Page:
Motley Fool co-founder Tom Gardner made safety-products company Mine Safety (NYSE:MSA) a Motley Fool Hidden Gems recommendation in September 2003. He labeled it a bargain: Besides having strong growth opportunities, the stock traded at a reasonable 10 times free cash flow.

And a bargain it was. As of last night, the stock is up 137% since the recommendation, while the S&P 500 is up a mere 21%. Not impressed? Since the newsletter's inception, all of Tom's Hidden Gems recommendations are up 43% while the S&P has been able to manage only a 10% gain. That's big-league performance!

Mine Safety's latest earnings news is good. Fourth-quarter sales, compared with last year's fourth quarter, were up a healthy 20%, and net income from continuing operations scored a 16% gain. Both figures increased to record levels. If you exclude a one-time tax benefit in the fourth quarter of 2003, net income from continuing operations before taxes increased by -- get this -- 47%. That's a home run in any corporate board room.

The company, though, sounded a cautionary note about sales of military gas mask products and said that recent growth trends in overall military sales would not continue in 2005. But gas mask capacity, previously constrained by military orders, can now be used for homeland-security orders.

The stock is down almost 16% so far today. That's probably because analysts were expecting the company to earn $1.97 a share in 2004 -- six cents more than was reported. Also alarming is the 38.6% increase in inventories for the year. It will be enlightening to hear what the company has to say about that jump during today's mid-afternoon conference call.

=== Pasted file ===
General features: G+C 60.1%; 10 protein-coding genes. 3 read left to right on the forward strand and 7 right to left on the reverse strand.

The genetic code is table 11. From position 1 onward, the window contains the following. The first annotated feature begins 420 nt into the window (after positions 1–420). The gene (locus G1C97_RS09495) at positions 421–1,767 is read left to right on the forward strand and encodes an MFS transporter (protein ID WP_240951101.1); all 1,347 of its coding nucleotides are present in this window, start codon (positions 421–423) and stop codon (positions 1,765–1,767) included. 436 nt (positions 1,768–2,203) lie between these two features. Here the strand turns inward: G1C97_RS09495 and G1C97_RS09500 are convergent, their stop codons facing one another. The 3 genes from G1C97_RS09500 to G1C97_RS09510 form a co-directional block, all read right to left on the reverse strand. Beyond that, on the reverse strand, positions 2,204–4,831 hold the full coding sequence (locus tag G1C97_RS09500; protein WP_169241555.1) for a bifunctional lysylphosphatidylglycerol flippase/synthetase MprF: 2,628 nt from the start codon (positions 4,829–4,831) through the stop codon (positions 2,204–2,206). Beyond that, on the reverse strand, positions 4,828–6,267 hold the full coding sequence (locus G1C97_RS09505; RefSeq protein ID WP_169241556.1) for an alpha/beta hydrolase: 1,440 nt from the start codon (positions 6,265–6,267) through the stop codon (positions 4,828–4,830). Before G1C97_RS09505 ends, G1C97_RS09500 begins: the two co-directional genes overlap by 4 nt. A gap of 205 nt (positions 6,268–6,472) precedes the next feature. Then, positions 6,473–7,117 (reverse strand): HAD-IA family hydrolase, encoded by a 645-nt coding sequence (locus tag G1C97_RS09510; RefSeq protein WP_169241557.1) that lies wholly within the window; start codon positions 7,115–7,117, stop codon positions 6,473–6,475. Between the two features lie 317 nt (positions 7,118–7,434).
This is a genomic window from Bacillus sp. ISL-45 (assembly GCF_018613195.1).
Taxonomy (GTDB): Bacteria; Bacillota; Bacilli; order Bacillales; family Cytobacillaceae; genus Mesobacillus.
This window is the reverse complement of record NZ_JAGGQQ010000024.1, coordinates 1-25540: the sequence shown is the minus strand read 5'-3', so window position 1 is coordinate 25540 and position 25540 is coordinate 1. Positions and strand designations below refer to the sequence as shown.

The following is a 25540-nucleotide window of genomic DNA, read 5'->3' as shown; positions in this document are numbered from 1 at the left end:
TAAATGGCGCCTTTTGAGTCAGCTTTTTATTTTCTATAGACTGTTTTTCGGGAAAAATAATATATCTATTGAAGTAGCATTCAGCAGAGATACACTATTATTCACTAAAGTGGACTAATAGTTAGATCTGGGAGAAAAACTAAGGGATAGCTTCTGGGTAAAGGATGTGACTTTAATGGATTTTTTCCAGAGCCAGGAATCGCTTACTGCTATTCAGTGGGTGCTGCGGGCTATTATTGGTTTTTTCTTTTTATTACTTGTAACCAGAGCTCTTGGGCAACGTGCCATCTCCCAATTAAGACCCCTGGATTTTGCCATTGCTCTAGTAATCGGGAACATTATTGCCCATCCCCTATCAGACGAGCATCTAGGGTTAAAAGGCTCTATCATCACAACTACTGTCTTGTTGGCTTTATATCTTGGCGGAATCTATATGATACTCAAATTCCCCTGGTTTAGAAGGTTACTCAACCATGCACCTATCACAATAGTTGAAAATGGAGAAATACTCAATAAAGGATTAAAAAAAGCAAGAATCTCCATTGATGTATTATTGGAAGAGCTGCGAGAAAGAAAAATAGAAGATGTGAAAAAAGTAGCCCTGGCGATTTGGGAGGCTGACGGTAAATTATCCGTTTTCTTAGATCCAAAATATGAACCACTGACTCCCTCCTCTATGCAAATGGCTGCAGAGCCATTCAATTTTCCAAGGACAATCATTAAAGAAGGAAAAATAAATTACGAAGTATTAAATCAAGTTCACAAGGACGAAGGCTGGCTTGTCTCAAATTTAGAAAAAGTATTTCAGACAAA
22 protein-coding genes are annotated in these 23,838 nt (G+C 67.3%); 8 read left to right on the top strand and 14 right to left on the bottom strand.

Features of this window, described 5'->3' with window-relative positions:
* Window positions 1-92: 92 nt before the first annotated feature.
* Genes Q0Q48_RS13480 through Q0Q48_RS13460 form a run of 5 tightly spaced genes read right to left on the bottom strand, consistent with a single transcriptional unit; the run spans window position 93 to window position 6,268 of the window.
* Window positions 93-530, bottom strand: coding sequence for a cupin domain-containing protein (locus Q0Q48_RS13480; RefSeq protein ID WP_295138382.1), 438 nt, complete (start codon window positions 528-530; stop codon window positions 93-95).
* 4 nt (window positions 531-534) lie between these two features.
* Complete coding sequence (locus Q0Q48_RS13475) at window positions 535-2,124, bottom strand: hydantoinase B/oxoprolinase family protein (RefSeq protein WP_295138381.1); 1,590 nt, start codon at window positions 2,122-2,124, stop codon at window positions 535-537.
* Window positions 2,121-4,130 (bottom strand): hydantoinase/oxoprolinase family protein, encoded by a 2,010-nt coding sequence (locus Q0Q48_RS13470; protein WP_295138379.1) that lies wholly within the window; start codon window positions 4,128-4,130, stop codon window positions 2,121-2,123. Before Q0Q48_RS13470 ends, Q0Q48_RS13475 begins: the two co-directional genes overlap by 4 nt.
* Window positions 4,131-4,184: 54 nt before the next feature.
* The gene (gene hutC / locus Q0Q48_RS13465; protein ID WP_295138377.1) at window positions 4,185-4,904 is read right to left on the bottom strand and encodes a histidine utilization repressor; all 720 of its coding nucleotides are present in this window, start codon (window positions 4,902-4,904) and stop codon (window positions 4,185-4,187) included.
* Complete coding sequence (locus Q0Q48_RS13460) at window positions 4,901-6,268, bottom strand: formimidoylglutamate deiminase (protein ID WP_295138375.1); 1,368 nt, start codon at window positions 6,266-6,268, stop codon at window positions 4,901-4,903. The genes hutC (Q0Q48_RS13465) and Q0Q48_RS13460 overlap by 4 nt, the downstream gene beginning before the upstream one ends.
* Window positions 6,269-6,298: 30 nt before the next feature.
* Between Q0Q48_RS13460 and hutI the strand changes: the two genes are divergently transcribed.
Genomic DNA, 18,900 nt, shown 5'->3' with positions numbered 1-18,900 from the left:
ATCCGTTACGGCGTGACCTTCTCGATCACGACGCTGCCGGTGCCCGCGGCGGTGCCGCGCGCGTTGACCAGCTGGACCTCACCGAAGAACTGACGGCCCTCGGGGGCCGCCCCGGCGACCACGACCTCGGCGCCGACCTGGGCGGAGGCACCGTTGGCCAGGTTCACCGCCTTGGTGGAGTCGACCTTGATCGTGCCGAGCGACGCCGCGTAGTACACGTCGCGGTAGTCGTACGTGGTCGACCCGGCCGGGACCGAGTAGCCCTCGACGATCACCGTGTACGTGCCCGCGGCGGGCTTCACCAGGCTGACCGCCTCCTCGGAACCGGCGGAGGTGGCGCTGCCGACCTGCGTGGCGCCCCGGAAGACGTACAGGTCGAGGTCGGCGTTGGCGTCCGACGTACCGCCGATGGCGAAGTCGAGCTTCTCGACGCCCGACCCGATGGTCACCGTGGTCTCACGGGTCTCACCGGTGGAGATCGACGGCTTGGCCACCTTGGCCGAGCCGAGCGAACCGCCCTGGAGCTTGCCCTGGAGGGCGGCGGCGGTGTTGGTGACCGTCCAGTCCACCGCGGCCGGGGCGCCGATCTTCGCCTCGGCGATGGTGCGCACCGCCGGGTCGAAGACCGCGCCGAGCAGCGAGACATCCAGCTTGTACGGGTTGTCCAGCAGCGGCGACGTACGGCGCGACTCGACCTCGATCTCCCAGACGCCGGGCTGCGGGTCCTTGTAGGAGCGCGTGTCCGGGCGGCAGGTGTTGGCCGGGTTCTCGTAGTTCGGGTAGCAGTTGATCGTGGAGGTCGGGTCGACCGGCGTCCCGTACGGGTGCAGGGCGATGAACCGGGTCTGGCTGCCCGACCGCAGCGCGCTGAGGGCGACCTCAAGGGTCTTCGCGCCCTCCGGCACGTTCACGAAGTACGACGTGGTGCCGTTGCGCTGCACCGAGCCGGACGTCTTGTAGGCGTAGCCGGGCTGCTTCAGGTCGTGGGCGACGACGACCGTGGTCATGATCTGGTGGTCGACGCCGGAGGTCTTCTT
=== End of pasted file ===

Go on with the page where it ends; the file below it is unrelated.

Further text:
What seems less noticed, for now, is that Mine Safety's operating margins in the fourth quarter increased 2.3 percentage points to 12.5%. A continuing trend, too, is more cash and a drop in long-term debt. Net cash (cash minus debt) now stands at $15.7 million.

The stock is now trading at 21 times trailing earnings. That's hardly expensive, given the company's strong balance sheet, diversified product portfolio, and expected earnings increase in 2005. In this writer's opinion, the market has overreacted to what was a strong quarter and has presented patient investors with a buying opportunity.

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Fool contributor W.D. Crotty does not own stock in Mine Safety.